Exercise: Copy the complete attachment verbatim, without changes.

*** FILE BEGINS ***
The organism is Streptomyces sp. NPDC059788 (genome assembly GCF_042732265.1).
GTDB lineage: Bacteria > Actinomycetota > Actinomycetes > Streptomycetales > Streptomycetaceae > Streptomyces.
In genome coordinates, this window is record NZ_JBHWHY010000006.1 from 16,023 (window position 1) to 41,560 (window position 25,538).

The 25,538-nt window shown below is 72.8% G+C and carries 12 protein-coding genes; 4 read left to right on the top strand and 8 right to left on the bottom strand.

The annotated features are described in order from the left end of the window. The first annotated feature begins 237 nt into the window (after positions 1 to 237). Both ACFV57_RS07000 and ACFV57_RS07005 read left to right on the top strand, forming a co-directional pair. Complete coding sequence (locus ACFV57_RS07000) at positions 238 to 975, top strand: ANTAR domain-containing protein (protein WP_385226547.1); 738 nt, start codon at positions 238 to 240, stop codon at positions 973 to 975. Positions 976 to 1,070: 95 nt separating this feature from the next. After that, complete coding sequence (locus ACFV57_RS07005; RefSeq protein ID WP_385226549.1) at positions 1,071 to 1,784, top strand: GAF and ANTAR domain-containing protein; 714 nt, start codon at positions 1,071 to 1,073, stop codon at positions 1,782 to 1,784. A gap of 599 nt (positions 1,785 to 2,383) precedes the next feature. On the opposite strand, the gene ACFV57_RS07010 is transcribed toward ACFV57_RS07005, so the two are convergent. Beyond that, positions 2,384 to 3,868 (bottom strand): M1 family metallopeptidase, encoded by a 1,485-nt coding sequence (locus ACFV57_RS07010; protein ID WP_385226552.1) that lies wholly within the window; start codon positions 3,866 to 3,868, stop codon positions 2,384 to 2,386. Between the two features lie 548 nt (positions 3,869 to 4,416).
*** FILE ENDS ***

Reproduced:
The organism is Streptomyces sp. NPDC059788 (genome assembly GCF_042732265.1).
GTDB lineage: Bacteria > Actinomycetota > Actinomycetes > Streptomycetales > Streptomycetaceae > Streptomyces.
In genome coordinates, this window is record NZ_JBHWHY010000006.1 from 16,023 (window position 1) to 41,560 (window position 25,538).

The 25,538-nt window shown below is 72.8% G+C and carries 12 protein-coding genes; 4 read left to right on the top strand and 8 right to left on the bottom strand.

The annotated features are described in order from the left end of the window. The first annotated feature begins 237 nt into the window (after positions 1 to 237). Both ACFV57_RS07000 and ACFV57_RS07005 read left to right on the top strand, forming a co-directional pair. Complete coding sequence (locus ACFV57_RS07000) at positions 238 to 975, top strand: ANTAR domain-containing protein (protein WP_385226547.1); 738 nt, start codon at positions 238 to 240, stop codon at positions 973 to 975. Positions 976 to 1,070: 95 nt separating this feature from the next. After that, complete coding sequence (locus ACFV57_RS07005; RefSeq protein ID WP_385226549.1) at positions 1,071 to 1,784, top strand: GAF and ANTAR domain-containing protein; 714 nt, start codon at positions 1,071 to 1,073, stop codon at positions 1,782 to 1,784. A gap of 599 nt (positions 1,785 to 2,383) precedes the next feature. On the opposite strand, the gene ACFV57_RS07010 is transcribed toward ACFV57_RS07005, so the two are convergent. Beyond that, positions 2,384 to 3,868 (bottom strand): M1 family metallopeptidase, encoded by a 1,485-nt coding sequence (locus ACFV57_RS07010; protein ID WP_385226552.1) that lies wholly within the window; start codon positions 3,866 to 3,868, stop codon positions 2,384 to 2,386. Between the two features lie 548 nt (positions 3,869 to 4,416).